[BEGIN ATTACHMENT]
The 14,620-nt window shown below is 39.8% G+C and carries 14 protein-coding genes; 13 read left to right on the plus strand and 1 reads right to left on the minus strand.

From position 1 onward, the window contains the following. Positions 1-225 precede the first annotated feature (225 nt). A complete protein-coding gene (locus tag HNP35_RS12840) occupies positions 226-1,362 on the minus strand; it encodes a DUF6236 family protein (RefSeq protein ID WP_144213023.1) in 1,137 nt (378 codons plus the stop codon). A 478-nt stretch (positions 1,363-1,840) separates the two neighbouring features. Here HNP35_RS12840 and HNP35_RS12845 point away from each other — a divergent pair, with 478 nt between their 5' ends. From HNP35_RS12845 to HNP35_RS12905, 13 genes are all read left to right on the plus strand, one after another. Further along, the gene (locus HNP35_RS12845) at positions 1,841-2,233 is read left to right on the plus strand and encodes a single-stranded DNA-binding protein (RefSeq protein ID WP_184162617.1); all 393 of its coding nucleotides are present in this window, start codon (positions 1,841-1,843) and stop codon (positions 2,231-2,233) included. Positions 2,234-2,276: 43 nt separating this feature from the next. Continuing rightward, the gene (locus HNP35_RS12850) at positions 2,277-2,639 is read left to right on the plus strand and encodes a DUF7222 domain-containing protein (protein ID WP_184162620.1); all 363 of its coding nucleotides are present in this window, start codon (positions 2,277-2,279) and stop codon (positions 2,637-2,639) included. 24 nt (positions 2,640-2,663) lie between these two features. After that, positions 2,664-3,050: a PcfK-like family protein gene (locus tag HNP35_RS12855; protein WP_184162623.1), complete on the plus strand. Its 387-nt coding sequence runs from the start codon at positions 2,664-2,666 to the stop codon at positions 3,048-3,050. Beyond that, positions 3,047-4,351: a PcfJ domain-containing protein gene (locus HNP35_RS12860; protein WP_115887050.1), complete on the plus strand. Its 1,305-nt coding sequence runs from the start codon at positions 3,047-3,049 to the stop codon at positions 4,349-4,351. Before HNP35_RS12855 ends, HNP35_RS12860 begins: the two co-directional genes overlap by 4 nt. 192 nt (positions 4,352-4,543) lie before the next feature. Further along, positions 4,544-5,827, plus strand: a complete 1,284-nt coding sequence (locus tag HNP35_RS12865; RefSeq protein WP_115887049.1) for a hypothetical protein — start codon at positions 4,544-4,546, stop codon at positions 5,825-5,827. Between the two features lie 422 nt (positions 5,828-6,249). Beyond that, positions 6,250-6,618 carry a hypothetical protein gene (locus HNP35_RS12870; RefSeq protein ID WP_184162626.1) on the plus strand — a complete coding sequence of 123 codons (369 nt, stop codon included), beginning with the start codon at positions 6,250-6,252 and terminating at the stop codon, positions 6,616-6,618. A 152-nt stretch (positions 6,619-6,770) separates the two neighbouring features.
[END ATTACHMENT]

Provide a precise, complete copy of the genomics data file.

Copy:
The 14,620-nt window shown below is 39.8% G+C and carries 14 protein-coding genes; 13 read left to right on the plus strand and 1 reads right to left on the minus strand.

From position 1 onward, the window contains the following. Positions 1-225 precede the first annotated feature (225 nt). A complete protein-coding gene (locus tag HNP35_RS12840) occupies positions 226-1,362 on the minus strand; it encodes a DUF6236 family protein (RefSeq protein ID WP_144213023.1) in 1,137 nt (378 codons plus the stop codon). A 478-nt stretch (positions 1,363-1,840) separates the two neighbouring features. Here HNP35_RS12840 and HNP35_RS12845 point away from each other — a divergent pair, with 478 nt between their 5' ends. From HNP35_RS12845 to HNP35_RS12905, 13 genes are all read left to right on the plus strand, one after another. Further along, the gene (locus HNP35_RS12845) at positions 1,841-2,233 is read left to right on the plus strand and encodes a single-stranded DNA-binding protein (RefSeq protein ID WP_184162617.1); all 393 of its coding nucleotides are present in this window, start codon (positions 1,841-1,843) and stop codon (positions 2,231-2,233) included. Positions 2,234-2,276: 43 nt separating this feature from the next. Continuing rightward, the gene (locus HNP35_RS12850) at positions 2,277-2,639 is read left to right on the plus strand and encodes a DUF7222 domain-containing protein (protein ID WP_184162620.1); all 363 of its coding nucleotides are present in this window, start codon (positions 2,277-2,279) and stop codon (positions 2,637-2,639) included. 24 nt (positions 2,640-2,663) lie between these two features. After that, positions 2,664-3,050: a PcfK-like family protein gene (locus tag HNP35_RS12855; protein WP_184162623.1), complete on the plus strand. Its 387-nt coding sequence runs from the start codon at positions 2,664-2,666 to the stop codon at positions 3,048-3,050. Beyond that, positions 3,047-4,351: a PcfJ domain-containing protein gene (locus HNP35_RS12860; protein WP_115887050.1), complete on the plus strand. Its 1,305-nt coding sequence runs from the start codon at positions 3,047-3,049 to the stop codon at positions 4,349-4,351. Before HNP35_RS12855 ends, HNP35_RS12860 begins: the two co-directional genes overlap by 4 nt. 192 nt (positions 4,352-4,543) lie before the next feature. Further along, positions 4,544-5,827, plus strand: a complete 1,284-nt coding sequence (locus tag HNP35_RS12865; RefSeq protein WP_115887049.1) for a hypothetical protein — start codon at positions 4,544-4,546, stop codon at positions 5,825-5,827. Between the two features lie 422 nt (positions 5,828-6,249). Beyond that, positions 6,250-6,618 carry a hypothetical protein gene (locus HNP35_RS12870; RefSeq protein ID WP_184162626.1) on the plus strand — a complete coding sequence of 123 codons (369 nt, stop codon included), beginning with the start codon at positions 6,250-6,252 and terminating at the stop codon, positions 6,616-6,618. A 152-nt stretch (positions 6,619-6,770) separates the two neighbouring features.